What’s your hometown (or what are your hometowns)?
The majority of us grew up in Orange County, CA. Some of us live in LA now, but as group everything takes place in our Bat Cave in OC.

How did the band come together? How long has it been?
Will started a solo acoustic project in late 2010. As the project progressed, it slowly started developing into a group, and by January it was a full-fledged band.

How have you grown since you started?
When the band first started we were just writing music, and releasing videos for the fun of it. But after seeing the seemingly random success of the “Bill & the Princess” music video, we realized that we had tapped into something that people wanted to hear more of. So we started writing a full-length record and released it back in May of this year. The response has been incredible, and we couldn’t be happier with what we’ve accomplished since then.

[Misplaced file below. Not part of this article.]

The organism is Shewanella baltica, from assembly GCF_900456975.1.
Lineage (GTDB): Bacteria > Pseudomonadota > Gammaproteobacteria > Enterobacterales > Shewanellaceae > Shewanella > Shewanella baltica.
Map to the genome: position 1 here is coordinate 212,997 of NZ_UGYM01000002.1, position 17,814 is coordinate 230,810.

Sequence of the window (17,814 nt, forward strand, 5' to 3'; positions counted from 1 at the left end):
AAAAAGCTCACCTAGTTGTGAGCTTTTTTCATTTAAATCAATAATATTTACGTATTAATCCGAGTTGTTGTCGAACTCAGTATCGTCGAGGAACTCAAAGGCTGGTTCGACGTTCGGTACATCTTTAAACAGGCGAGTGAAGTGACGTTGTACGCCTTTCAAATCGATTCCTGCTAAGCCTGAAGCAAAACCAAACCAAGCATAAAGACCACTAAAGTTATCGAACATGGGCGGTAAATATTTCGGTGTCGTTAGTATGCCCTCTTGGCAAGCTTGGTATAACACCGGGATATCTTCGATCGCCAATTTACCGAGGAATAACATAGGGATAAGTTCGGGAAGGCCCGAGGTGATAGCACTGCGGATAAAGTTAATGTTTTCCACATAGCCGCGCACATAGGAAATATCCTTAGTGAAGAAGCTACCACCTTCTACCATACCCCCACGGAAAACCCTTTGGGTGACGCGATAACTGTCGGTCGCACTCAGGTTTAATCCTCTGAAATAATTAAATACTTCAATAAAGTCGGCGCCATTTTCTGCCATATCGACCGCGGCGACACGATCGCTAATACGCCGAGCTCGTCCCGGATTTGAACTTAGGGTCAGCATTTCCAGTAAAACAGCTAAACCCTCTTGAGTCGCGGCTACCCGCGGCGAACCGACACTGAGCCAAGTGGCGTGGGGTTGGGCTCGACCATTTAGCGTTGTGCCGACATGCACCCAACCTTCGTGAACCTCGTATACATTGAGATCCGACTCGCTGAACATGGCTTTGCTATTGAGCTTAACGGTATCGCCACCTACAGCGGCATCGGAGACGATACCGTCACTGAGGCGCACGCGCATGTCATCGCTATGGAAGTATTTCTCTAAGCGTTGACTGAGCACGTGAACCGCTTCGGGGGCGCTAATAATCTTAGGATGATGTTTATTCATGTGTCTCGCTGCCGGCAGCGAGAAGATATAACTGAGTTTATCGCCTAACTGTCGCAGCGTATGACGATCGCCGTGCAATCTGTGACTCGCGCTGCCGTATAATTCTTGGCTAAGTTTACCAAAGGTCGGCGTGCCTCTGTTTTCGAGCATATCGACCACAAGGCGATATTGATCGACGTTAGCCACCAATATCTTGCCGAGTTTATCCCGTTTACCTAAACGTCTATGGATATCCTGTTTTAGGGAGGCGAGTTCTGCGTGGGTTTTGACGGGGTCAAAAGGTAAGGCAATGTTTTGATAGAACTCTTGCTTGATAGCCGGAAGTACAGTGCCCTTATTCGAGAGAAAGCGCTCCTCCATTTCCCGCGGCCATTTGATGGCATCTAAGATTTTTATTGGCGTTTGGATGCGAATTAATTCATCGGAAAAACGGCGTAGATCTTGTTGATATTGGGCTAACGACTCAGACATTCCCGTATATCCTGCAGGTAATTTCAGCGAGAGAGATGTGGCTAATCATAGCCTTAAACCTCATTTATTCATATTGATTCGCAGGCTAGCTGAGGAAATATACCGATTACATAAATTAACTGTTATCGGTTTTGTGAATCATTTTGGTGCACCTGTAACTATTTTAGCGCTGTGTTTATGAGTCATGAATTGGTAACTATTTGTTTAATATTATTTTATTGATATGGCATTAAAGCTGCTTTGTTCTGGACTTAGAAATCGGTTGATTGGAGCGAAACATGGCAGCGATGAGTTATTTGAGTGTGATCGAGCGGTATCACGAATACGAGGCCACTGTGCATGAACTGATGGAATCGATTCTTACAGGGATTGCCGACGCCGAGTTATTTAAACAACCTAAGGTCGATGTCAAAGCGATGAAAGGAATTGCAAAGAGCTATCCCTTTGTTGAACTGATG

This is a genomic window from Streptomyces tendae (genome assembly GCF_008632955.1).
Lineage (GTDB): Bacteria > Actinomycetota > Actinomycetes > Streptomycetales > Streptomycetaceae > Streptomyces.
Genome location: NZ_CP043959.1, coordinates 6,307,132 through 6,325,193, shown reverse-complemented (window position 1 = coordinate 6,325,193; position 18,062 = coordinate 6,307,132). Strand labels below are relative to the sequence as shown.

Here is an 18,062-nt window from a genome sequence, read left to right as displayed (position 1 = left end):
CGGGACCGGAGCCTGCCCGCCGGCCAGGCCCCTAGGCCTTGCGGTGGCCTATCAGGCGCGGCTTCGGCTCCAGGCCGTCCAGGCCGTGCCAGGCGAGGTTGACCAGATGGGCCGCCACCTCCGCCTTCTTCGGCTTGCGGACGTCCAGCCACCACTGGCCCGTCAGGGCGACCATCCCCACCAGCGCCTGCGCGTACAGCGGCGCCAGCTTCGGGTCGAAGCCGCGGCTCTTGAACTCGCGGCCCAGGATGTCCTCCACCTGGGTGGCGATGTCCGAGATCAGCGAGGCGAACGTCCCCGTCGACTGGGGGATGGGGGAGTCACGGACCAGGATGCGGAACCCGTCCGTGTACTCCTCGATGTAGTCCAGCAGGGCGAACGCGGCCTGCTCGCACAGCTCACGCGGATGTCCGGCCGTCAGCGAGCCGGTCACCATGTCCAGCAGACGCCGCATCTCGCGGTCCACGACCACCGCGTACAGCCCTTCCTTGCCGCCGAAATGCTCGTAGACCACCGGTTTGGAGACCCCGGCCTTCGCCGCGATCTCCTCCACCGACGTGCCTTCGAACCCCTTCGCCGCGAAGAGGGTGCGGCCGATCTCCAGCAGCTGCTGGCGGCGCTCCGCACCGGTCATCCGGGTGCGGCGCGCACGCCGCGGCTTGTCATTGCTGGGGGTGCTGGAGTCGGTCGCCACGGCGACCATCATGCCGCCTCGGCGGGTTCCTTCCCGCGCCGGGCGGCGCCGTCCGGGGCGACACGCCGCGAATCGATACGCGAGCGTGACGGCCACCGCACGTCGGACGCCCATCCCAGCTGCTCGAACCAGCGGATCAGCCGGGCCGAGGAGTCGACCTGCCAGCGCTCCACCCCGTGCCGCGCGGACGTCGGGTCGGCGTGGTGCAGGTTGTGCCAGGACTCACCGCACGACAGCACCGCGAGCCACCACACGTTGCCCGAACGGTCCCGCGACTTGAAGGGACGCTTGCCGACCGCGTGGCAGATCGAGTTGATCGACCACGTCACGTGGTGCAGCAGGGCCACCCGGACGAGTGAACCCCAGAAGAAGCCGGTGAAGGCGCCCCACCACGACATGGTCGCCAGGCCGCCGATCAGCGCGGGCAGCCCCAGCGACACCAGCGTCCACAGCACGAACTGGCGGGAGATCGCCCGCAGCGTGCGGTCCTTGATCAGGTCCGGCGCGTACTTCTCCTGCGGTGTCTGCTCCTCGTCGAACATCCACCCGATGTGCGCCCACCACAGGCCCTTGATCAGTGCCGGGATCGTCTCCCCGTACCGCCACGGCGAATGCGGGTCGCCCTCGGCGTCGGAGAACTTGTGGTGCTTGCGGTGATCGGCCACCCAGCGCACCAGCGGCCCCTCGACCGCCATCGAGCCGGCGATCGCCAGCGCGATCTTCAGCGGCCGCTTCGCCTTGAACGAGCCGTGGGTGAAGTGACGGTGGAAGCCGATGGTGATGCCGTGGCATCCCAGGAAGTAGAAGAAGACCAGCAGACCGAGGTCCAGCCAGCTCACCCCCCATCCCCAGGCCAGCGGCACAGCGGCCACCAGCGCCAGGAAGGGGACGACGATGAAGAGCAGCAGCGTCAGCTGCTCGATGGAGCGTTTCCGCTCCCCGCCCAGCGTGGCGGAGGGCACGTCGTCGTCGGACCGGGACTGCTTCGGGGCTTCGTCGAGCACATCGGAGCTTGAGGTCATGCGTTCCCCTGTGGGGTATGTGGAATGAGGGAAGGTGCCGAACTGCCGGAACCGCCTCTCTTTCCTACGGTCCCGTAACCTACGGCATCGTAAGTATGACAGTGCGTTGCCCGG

What sets you apart from other bands?
We’ve always prided ourselves on being a 100 percent DIY band. We have a creative hand in everything we put out. We shoot and edit our own music videos, our web videos, we record our own albums, we do most of our own graphic design, and in some cases we even take our own promotional photography. It’s pretty nuts. We all have a variety of talents and interests, and being in a band in this era allows you to be artistic in every aspect of your identity. 

What’s the best part about being in your band?